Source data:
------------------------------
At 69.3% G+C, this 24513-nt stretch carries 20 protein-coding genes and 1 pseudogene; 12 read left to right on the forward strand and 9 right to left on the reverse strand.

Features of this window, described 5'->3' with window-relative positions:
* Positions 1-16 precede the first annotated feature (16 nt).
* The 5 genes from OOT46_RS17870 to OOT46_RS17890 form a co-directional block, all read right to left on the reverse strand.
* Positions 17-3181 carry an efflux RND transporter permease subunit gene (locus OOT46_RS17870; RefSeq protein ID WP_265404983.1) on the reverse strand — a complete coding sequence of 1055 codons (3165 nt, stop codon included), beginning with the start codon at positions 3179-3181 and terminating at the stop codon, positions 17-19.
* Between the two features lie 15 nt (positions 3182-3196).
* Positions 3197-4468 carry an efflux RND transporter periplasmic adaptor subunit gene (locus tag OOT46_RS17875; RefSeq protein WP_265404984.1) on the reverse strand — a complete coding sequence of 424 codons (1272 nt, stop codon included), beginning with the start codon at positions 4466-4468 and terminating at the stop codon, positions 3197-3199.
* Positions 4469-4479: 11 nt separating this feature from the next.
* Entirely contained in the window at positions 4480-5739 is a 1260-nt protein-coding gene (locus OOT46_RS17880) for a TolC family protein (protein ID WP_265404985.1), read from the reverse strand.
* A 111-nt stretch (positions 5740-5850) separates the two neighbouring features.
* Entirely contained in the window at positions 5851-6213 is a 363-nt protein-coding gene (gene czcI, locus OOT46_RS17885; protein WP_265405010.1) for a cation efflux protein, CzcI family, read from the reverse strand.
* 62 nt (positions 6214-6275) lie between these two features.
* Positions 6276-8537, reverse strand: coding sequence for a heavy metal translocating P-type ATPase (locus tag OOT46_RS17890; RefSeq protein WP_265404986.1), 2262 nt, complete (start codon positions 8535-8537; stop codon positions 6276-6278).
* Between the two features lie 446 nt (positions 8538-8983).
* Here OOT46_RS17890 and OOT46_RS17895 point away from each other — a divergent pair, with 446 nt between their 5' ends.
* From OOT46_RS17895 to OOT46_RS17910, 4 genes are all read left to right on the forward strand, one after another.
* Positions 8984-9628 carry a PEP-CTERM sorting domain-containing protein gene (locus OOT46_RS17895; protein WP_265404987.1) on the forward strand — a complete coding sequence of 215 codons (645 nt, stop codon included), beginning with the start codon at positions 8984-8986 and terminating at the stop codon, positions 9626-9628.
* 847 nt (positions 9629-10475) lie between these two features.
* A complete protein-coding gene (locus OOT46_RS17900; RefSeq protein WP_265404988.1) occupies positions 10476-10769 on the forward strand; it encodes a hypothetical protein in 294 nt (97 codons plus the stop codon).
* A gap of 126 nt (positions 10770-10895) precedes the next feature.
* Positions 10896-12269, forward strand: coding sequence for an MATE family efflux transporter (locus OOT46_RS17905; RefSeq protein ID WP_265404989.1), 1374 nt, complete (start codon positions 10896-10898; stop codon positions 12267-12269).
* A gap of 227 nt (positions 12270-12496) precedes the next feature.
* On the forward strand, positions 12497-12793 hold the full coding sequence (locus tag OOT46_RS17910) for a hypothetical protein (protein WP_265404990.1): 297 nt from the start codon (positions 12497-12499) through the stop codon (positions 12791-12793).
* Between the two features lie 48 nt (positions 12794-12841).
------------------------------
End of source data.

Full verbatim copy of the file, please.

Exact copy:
At 69.3% G+C, this 24513-nt stretch carries 20 protein-coding genes and 1 pseudogene; 12 read left to right on the forward strand and 9 right to left on the reverse strand.

Features of this window, described 5'->3' with window-relative positions:
* Positions 1-16 precede the first annotated feature (16 nt).
* The 5 genes from OOT46_RS17870 to OOT46_RS17890 form a co-directional block, all read right to left on the reverse strand.
* Positions 17-3181 carry an efflux RND transporter permease subunit gene (locus OOT46_RS17870; RefSeq protein ID WP_265404983.1) on the reverse strand — a complete coding sequence of 1055 codons (3165 nt, stop codon included), beginning with the start codon at positions 3179-3181 and terminating at the stop codon, positions 17-19.
* Between the two features lie 15 nt (positions 3182-3196).
* Positions 3197-4468 carry an efflux RND transporter periplasmic adaptor subunit gene (locus tag OOT46_RS17875; RefSeq protein WP_265404984.1) on the reverse strand — a complete coding sequence of 424 codons (1272 nt, stop codon included), beginning with the start codon at positions 4466-4468 and terminating at the stop codon, positions 3197-3199.
* Positions 4469-4479: 11 nt separating this feature from the next.
* Entirely contained in the window at positions 4480-5739 is a 1260-nt protein-coding gene (locus OOT46_RS17880) for a TolC family protein (protein ID WP_265404985.1), read from the reverse strand.
* A 111-nt stretch (positions 5740-5850) separates the two neighbouring features.
* Entirely contained in the window at positions 5851-6213 is a 363-nt protein-coding gene (gene czcI, locus OOT46_RS17885; protein WP_265405010.1) for a cation efflux protein, CzcI family, read from the reverse strand.
* 62 nt (positions 6214-6275) lie between these two features.
* Positions 6276-8537, reverse strand: coding sequence for a heavy metal translocating P-type ATPase (locus tag OOT46_RS17890; RefSeq protein WP_265404986.1), 2262 nt, complete (start codon positions 8535-8537; stop codon positions 6276-6278).
* Between the two features lie 446 nt (positions 8538-8983).
* Here OOT46_RS17890 and OOT46_RS17895 point away from each other — a divergent pair, with 446 nt between their 5' ends.
* From OOT46_RS17895 to OOT46_RS17910, 4 genes are all read left to right on the forward strand, one after another.
* Positions 8984-9628 carry a PEP-CTERM sorting domain-containing protein gene (locus OOT46_RS17895; protein WP_265404987.1) on the forward strand — a complete coding sequence of 215 codons (645 nt, stop codon included), beginning with the start codon at positions 8984-8986 and terminating at the stop codon, positions 9626-9628.
* 847 nt (positions 9629-10475) lie between these two features.
* A complete protein-coding gene (locus OOT46_RS17900; RefSeq protein WP_265404988.1) occupies positions 10476-10769 on the forward strand; it encodes a hypothetical protein in 294 nt (97 codons plus the stop codon).
* A gap of 126 nt (positions 10770-10895) precedes the next feature.
* Positions 10896-12269, forward strand: coding sequence for an MATE family efflux transporter (locus OOT46_RS17905; RefSeq protein ID WP_265404989.1), 1374 nt, complete (start codon positions 10896-10898; stop codon positions 12267-12269).
* A gap of 227 nt (positions 12270-12496) precedes the next feature.
* On the forward strand, positions 12497-12793 hold the full coding sequence (locus tag OOT46_RS17910) for a hypothetical protein (protein WP_265404990.1): 297 nt from the start codon (positions 12497-12499) through the stop codon (positions 12791-12793).
* Between the two features lie 48 nt (positions 12794-12841).